Making a “Mind Jar” for Kids!

A “Mind Jar” is a relatively simple tool for helping kids (and adults) appreciate mindfulness.  This past week I offered some suggestions to the school counselors for the local district and I made some mind jars to share.  A few participants asked for the recipe, so I promised I would post it here!

IMG_0111A Mind Jar can be shaken, and it is filled with glitter.  The glitter represents how busy our mind and body can be with thoughts and physical sensations, such as anxiety and worrisome thoughts.  For kids, shaking up the mind jar is way of expressing how they feel.  Watching the glitter slowly settle and noticing the breath while doing so teaches kids a way of self-regulating their emotions, and allowing thoughts or reactive tendencies to settle…..just as the glitter settles.  Eventually, we can see more clearly through the jar, just as we teach ourselves to allow the mind to settle, we “pause” and learn how to respond to a situation more skillfully, rather than impulsively react.

After a few minutes, the jar looks more like this:IMG_0113

Pretty cool!  This is obviously a glass ball jar, but any container can be used.  I’ve experimented with peanut butter jars and various plastic containers.  Glass is easiest and clearest, but plastic may be more practical for kids, especially for tiny hands.

So, what’s the trick?  It’s not that difficult to make, nor is it an exact science, but here are my guidelines (and I’d love to hear what you learn as you try it yourself!).

Choose your container(s) and heat enough water to fill the container almost to the top (quite hot water, but not boiling).   When water is heated, ideally in a large measuring cup, add a lot of glitter glue (any color) and whisk it so the glue doesn’t clump.  Essentially, add glitter glue as well as any combination of colors and textures of regular glitter.  Add a few drops of a clear dishwashing soap (like Dove) and a far amount of glycerin (this thickens the water and makes the glitter drop more slowly).  If you can’t find glycerin at your local craft store, I’m told that light colored corn syrup also works well.

Now here is the in-exact science of it:  Put the lid on tight after you’ve poured your mixture over into the mind jar container.  Shake it up and decide for yourself if there is enough glitter, too much glitter, and if the solution is thick enough to suit your liking.  If you want to make adjustments, pour the solution back into a mixing cup and adjust the thickness and amount of glitter.  Just repeat until you are pleased with the way your Mind Jar “behaves” when you shake it up.  When you’re satisfied, use a super glue adhesive to seal the lid on tight and prevent leaking (or a child opening it up!).  And voila!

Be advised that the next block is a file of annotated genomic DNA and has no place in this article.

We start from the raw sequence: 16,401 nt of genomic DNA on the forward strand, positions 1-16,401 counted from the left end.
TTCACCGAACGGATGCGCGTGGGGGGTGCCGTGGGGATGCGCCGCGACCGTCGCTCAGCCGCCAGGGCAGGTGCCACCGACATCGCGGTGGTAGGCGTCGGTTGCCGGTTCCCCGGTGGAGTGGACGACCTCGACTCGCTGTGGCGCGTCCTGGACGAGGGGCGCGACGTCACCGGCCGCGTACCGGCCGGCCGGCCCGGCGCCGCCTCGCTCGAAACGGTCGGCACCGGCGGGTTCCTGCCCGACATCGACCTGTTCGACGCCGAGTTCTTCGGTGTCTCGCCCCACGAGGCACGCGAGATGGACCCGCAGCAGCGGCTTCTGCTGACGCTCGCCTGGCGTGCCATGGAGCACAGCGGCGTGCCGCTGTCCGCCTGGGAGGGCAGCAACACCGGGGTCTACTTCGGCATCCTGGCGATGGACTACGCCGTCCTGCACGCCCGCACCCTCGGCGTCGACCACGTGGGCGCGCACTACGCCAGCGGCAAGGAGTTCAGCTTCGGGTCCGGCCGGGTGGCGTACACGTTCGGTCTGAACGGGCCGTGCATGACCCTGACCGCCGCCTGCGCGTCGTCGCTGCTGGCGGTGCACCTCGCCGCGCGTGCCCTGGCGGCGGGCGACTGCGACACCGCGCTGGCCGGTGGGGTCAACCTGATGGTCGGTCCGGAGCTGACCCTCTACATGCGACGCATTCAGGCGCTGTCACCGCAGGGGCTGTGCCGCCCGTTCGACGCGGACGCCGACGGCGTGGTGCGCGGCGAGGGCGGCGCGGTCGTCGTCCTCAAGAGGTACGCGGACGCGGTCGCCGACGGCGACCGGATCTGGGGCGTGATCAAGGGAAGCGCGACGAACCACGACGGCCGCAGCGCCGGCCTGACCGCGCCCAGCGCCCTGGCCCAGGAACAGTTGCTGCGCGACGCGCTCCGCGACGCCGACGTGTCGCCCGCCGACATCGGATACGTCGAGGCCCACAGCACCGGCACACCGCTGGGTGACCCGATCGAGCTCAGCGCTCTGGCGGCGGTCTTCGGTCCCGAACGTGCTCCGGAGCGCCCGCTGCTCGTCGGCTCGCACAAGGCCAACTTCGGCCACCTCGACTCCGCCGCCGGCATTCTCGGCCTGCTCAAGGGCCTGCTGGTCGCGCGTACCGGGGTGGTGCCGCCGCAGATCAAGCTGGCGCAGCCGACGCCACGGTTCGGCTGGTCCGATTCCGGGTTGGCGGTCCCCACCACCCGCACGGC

Have fun with your Mind Jar!   Adults love them too…….

This entry was posted in Emotional Health, Mindfulness, Stress, Uncategorized. Bookmark the permalink.

15 Responses to Making a “Mind Jar” for Kids!

  1. Melissa says:

    This is great! I can’t wait to make some and try them out! Thanks for sharing.

    • Lori says:

      Thanks for your comment Melissa! Good luck and have fun making a mind jar! Please post your suggestions and experiences so we can all learn from each other. Warmly, Lori Boothroyd

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  3. Trish Collins says:

    I tried this today, it went really well. Tanks for posting this clear ‘recipe’ ~Trish~

  4. Why use glitter glue, and what happens if i don’t?

  5. Lori says:

    Hi Krystle, thanks for your post. It’s always worth experimenting, but the glitter glue seems to help “slow down” the settling process a little bit. Plain glitter tends to be heavier and falls to the bottom quickly, so it isn’t something that is as “engaging” to watch. The glue makes the fluid thicker, and the glitter in the glue is finer….so it is slower to settle. Let me know what you discover okay? Warmly, Lori

  6. abbie says:

    What is the purpose of the dish soap?

    • Lori says:

      Hi Abbie, I just saw your question. I don’t know the exact purpose of the dish soap. It was in the “recipe” I tried that I had the most success with. A few drops perhaps helps keep the water clean and clear…… that is my best guess. It’s an ongoing experiment! Give it a try and let me know how it goes! Lori

  7. Juliette says:

    This is a brilliant, simple way for young children to understand what happens when they get angry or feel anxious. Teaching them simple breathing techniques as they watch the glitter slowly settle, settles and calms them. Brilliant. Every young child should have one of these.

  8. patti says:

    I am developing a kindness curriculum for little ones and would like to offer the mind jar as a mindfulness activity. I think it’s wonderful and am asking permission to use this idea. Thank you in advance.

  9. Kristopher Garza says:

    This is great! I have some questions in regards to this but noticed your email isn’t working. Could you please provide your email if it has changed? Thank you, Lori!


    • Dr Glen says:

      How to make calming jar with cold or warm water for children. How much water for a 20 oz. Plastic jar?

      • Lori says:

        Hi Dr. Glen,
        I’m just seeing your question. I hope you went right ahead and experimented with the formula offered here….. lots of variations that seem to work very well according to the feedback I’ve received. I don’ t know exactly how much water for a 20 oz jar….but I would begin with less water and gradually add until you have the combination that feels right to you before sealing the top. Please let us know how it goes! Thank you, Lori

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